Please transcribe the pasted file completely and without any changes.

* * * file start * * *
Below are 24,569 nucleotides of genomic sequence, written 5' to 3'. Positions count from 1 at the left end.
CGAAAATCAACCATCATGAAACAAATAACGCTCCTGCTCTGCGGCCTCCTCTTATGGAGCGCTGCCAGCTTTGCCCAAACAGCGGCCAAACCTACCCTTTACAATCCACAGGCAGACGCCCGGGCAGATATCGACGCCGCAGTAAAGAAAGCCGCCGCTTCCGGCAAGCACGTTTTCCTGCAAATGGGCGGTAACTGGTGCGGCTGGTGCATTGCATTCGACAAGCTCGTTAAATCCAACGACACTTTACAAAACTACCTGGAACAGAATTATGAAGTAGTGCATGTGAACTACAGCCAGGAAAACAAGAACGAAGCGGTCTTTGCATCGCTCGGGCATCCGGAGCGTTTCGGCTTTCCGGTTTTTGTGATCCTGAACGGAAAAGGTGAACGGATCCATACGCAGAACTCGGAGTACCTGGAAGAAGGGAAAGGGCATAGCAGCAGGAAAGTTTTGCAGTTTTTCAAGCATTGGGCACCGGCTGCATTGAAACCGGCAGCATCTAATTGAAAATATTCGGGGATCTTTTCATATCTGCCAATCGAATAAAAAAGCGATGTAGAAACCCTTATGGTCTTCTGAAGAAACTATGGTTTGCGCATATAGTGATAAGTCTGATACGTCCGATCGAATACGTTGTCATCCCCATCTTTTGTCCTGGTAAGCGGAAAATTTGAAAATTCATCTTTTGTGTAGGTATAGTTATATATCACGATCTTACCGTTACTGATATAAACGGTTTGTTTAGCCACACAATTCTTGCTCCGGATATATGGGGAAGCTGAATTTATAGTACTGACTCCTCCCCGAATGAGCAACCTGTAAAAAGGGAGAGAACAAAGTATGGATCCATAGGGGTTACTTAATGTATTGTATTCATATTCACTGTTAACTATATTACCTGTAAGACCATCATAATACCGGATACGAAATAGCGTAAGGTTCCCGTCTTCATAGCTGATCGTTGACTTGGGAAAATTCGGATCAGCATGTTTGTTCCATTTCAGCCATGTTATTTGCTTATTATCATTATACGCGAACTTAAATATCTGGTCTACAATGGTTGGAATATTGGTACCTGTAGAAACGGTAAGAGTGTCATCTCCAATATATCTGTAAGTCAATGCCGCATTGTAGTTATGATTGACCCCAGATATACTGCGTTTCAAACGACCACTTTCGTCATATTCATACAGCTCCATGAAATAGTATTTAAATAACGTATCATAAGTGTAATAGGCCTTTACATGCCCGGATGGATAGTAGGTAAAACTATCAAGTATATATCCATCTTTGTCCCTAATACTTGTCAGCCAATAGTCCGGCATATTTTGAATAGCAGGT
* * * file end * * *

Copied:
Below are 24,569 nucleotides of genomic sequence, written 5' to 3'. Positions count from 1 at the left end.
CGAAAATCAACCATCATGAAACAAATAACGCTCCTGCTCTGCGGCCTCCTCTTATGGAGCGCTGCCAGCTTTGCCCAAACAGCGGCCAAACCTACCCTTTACAATCCACAGGCAGACGCCCGGGCAGATATCGACGCCGCAGTAAAGAAAGCCGCCGCTTCCGGCAAGCACGTTTTCCTGCAAATGGGCGGTAACTGGTGCGGCTGGTGCATTGCATTCGACAAGCTCGTTAAATCCAACGACACTTTACAAAACTACCTGGAACAGAATTATGAAGTAGTGCATGTGAACTACAGCCAGGAAAACAAGAACGAAGCGGTCTTTGCATCGCTCGGGCATCCGGAGCGTTTCGGCTTTCCGGTTTTTGTGATCCTGAACGGAAAAGGTGAACGGATCCATACGCAGAACTCGGAGTACCTGGAAGAAGGGAAAGGGCATAGCAGCAGGAAAGTTTTGCAGTTTTTCAAGCATTGGGCACCGGCTGCATTGAAACCGGCAGCATCTAATTGAAAATATTCGGGGATCTTTTCATATCTGCCAATCGAATAAAAAAGCGATGTAGAAACCCTTATGGTCTTCTGAAGAAACTATGGTTTGCGCATATAGTGATAAGTCTGATACGTCCGATCGAATACGTTGTCATCCCCATCTTTTGTCCTGGTAAGCGGAAAATTTGAAAATTCATCTTTTGTGTAGGTATAGTTATATATCACGATCTTACCGTTACTGATATAAACGGTTTGTTTAGCCACACAATTCTTGCTCCGGATATATGGGGAAGCTGAATTTATAGTACTGACTCCTCCCCGAATGAGCAACCTGTAAAAAGGGAGAGAACAAAGTATGGATCCATAGGGGTTACTTAATGTATTGTATTCATATTCACTGTTAACTATATTACCTGTAAGACCATCATAATACCGGATACGAAATAGCGTAAGGTTCCCGTCTTCATAGCTGATCGTTGACTTGGGAAAATTCGGATCAGCATGTTTGTTCCATTTCAGCCATGTTATTTGCTTATTATCATTATACGCGAACTTAAATATCTGGTCTACAATGGTTGGAATATTGGTACCTGTAGAAACGGTAAGAGTGTCATCTCCAATATATCTGTAAGTCAATGCCGCATTGTAGTTATGATTGACCCCAGATATACTGCGTTTCAAACGACCACTTTCGTCATATTCATACAGCTCCATGAAATAGTATTTAAATAACGTATCATAAGTGTAATAGGCCTTTACATGCCCGGATGGATAGTAGGTAAAACTATCAAGTATATATCCATCTTTGTCCCTAATACTTGTCAGCCAATAGTCCGGCATATTTTGAATAGCAGGT